Peralta-Schulte said extending the Child Tax Credit alone eventually could result in a 50 percent reduction in child poverty in the U.S. And she called the cessation of federal UI benefits (for most Americans, the final checks already have been mailed) “cruel for the millions of Americans who have lost their jobs and the millions more who will lose their jobs in the coming weeks and months if the virus worsens.”
Connie Ryan, Executive Director of the Interfaith Alliance of Iowa, spoke on behalf of Iowa’s teachers as well as families who want to be able to send their children to school safely. She said the Senate legislation includes $70 billion for local education, but two-thirds of that amount is contingent upon schools re-opening this fall; if they do not re-open with at least 50 percent of students in attendance, the money can be denied. “They’re going to take funding away from schools if they don’t do what (the Trump Administration) says,” Ryan said, adding that Iowa teachers have called for $200 billion in education aid.
Mike McCarthy, Executive Director of the Iowa Alliance for Retired Americans, blasted some in Congress for attacks on Medicare and Social Security. He noted that on July 23, President Trump backed away from his earlier demand that the Senate legislation include a cut in the payroll tax, whose proceeds go to fund the two programs. McCarthy called the proposal “cynical, cruel, and totally unacceptable. Using the pandemic as an excuse to cut Social Security is a new low.”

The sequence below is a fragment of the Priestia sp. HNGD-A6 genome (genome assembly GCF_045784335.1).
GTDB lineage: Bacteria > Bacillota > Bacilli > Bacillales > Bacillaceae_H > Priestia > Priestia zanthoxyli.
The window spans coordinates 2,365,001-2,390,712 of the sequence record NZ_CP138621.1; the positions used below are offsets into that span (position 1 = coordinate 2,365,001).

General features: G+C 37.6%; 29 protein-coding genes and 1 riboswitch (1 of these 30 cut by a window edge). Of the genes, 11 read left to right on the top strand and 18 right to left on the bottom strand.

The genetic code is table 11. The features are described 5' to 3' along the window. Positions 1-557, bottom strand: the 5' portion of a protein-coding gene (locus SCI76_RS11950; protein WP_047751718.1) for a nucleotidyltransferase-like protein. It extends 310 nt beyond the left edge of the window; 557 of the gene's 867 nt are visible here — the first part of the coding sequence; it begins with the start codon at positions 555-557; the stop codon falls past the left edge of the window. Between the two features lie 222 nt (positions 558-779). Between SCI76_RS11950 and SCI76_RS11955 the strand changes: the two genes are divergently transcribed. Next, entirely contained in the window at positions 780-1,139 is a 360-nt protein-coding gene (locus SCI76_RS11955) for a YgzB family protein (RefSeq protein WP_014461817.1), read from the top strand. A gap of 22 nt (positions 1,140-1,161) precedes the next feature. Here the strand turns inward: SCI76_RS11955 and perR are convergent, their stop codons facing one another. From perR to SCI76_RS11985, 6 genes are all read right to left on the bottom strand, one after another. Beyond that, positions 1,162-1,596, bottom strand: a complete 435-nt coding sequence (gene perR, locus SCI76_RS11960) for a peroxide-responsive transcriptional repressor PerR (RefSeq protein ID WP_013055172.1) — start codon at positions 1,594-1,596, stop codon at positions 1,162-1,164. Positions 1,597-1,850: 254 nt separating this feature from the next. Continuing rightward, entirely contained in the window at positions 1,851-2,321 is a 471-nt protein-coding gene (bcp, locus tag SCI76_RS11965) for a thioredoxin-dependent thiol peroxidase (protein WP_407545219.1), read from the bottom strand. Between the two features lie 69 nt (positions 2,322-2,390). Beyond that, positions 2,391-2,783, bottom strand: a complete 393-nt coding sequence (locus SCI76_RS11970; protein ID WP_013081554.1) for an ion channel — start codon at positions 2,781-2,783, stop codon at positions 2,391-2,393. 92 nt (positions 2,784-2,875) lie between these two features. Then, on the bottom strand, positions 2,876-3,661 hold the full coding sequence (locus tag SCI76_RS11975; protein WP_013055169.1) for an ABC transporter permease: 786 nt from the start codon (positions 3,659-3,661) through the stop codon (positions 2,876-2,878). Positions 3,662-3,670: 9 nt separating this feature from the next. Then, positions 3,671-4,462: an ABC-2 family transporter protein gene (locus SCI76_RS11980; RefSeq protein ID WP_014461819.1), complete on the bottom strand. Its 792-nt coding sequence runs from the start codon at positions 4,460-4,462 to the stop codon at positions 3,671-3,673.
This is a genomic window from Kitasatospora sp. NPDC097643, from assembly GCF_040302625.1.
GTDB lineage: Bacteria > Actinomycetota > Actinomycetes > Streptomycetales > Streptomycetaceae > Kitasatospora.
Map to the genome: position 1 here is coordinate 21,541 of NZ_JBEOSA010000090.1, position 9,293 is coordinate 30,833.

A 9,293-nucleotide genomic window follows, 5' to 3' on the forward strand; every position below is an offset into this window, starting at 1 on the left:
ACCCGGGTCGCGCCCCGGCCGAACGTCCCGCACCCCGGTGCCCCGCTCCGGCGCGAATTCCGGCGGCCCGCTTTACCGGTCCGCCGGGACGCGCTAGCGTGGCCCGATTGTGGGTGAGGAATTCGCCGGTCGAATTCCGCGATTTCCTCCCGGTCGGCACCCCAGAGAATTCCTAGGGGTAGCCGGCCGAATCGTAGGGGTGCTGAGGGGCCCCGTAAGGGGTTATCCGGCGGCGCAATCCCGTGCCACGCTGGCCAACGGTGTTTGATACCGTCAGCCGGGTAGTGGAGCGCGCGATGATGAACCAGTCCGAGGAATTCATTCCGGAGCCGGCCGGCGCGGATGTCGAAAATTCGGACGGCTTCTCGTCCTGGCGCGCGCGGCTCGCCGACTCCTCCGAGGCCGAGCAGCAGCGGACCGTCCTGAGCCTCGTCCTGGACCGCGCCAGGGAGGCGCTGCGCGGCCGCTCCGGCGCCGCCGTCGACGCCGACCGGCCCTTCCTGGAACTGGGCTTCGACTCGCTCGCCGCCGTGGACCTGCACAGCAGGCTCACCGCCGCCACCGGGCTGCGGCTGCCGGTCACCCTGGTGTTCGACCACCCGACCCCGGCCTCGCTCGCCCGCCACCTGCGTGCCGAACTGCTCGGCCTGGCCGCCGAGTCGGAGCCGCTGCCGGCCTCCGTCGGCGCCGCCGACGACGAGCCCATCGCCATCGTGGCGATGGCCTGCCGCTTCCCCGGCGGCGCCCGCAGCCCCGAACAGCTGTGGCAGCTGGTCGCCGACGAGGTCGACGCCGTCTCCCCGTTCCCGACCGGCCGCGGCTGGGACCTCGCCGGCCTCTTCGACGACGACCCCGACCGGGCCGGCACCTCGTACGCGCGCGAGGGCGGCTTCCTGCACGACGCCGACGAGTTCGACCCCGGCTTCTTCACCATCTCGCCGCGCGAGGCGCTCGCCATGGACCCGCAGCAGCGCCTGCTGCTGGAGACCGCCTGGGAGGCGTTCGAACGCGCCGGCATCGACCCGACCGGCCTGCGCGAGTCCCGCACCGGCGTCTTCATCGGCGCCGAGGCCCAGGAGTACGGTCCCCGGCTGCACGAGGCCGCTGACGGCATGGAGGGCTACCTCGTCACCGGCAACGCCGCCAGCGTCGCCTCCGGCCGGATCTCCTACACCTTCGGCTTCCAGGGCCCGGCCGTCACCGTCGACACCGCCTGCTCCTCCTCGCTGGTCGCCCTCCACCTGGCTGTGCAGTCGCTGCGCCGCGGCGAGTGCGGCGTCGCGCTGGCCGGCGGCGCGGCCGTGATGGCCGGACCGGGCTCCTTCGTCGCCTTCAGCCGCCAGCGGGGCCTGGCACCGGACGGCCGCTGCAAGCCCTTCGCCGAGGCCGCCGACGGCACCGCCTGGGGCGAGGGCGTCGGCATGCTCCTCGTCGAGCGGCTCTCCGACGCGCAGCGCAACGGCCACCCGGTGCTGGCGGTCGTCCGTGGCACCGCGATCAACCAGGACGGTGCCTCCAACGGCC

Small business owner and advocate ReShonda Young was critical of the Paycheck Protection Program, passed earlier by Congress, which she said has not helped many of the small businesses it was intended to help. She said 20 percent of small businesses have gone under since the coronavirus pandemic began; among black-owned small businesses, she said the number of failures is double. “A lot more needs to be done to assist small business owners, even as millionaires and billionaires get these handouts,” she said.
Sue Dinsdale, Executive Director of the Iowa Citizen Action Network and moderator of the Facebook Live event, closed the program with a call for “more robust investment in state and local government, in unemployment, in worker protection, in Medicaid, in our schools. These are all things that millions of people depend on for healthcare and jobs. Without it, COVID is going to continue and do even more harm.”
“When Iowans are hurting most, we need to tell our senators that they’re responsible to us,” Dinsdale said. “Not to big corporations. Not to campaign builders. Not to the wealthy. To us. Helping Iowans and Americans is not about partisanship. It’s about our leaders’ moral responsibility to represent us and support us right now with vital aid.”
And she ended the event by urging viewers to call their senators and invoking the memory of the late U.S. Rep. John Lewis (D-GA).
“So, in the words of our late, great advocate, Congressman John Lewis, it’s time to get in ‘good trouble, in necessary trouble, and redeem the soul of America’.”